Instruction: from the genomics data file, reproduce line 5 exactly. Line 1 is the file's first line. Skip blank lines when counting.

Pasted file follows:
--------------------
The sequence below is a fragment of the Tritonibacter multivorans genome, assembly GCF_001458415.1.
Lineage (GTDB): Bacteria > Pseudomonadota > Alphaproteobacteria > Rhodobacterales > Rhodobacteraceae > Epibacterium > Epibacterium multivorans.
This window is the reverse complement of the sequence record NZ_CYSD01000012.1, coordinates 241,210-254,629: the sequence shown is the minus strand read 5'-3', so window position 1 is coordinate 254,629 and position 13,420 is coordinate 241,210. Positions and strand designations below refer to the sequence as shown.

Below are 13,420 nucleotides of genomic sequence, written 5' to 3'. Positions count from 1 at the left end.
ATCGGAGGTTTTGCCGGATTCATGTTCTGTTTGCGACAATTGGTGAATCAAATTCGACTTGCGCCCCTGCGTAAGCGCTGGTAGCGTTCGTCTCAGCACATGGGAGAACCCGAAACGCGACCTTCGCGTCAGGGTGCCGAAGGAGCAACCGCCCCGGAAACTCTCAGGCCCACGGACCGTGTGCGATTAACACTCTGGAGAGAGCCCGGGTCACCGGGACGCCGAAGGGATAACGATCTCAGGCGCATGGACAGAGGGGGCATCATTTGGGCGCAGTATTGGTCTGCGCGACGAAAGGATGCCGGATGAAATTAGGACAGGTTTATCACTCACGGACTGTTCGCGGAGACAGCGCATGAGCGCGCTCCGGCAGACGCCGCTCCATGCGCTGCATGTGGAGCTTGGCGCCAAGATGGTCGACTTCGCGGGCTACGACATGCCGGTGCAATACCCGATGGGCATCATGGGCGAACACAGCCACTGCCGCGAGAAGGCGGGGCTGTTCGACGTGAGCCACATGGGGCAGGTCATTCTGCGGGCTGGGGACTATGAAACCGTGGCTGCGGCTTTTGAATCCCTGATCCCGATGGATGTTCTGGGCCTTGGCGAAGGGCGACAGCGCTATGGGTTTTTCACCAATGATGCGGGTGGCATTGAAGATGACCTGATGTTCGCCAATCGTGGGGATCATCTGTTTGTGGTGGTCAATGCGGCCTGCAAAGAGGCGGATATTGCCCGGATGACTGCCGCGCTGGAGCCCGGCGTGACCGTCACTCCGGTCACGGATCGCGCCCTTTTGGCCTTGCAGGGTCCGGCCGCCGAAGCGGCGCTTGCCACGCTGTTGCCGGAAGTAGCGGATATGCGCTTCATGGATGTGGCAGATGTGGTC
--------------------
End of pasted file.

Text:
ATCGGAGGTTTTGCCGGATTCATGTTCTGTTTGCGACAATTGGTGAATCAAATTCGACTTGCGCCCCTGCGTAAGCGCTGGTAGCGTTCGTCTCAGCACATGGGAGAACCCGAAACGCGACCTTCGCGTCAGGGTGCCGAAGGAGCAACCGCCCCGGAAACTCTCAGGCCCACGGACCGTGTGCGATTAACACTCTGGAGAGAGCCCGGGTCACCGGGACGCCGAAGGGATAACGATCTCAGGCGCATGGACAGAGGGGGCATCATTTGGGCGCAGTATTGGTCTGCGCGACGAAAGGATGCCGGATGAAATTAGGACAGGTTTATCACTCACGGACTGTTCGCGGAGACAGCGCATGAGCGCGCTCCGGCAGACGCCGCTCCATGCGCTGCATGTGGAGCTTGGCGCCAAGATGGTCGACTTCGCGGGCTACGACATGCCGGTGCAATACCCGATGGGCATCATGGGCGAACACAGCCACTGCCGCGAGAAGGCGGGGCTGTTCGACGTGAGCCACATGGGGCAGGTCATTCTGCGGGCTGGGGACTATGAAACCGTGGCTGCGGCTTTTGAATCCCTGATCCCGATGGATGTTCTGGGCCTTGGCGAAGGGCGACAGCGCTATGGGTTTTTCACCAATGATGCGGGTGGCATTGAAGATGACCTGATGTTCGCCAATCGTGGGGATCATCTGTTTGTGGTGGTCAATGCGGCCTGCAAAGAGGCGGATATTGCCCGGATGACTGCCGCGCTGGAGCCCGGCGTGACCGTCACTCCGGTCACGGATCGCGCCCTTTTGGCCTTGCAGGGTCCGGCCGCCGAAGCGGCGCTTGCCACGCTGTTGCCGGAAGTAGCGGATATGCGCTTCATGGATGTGGCAGATGTGGTC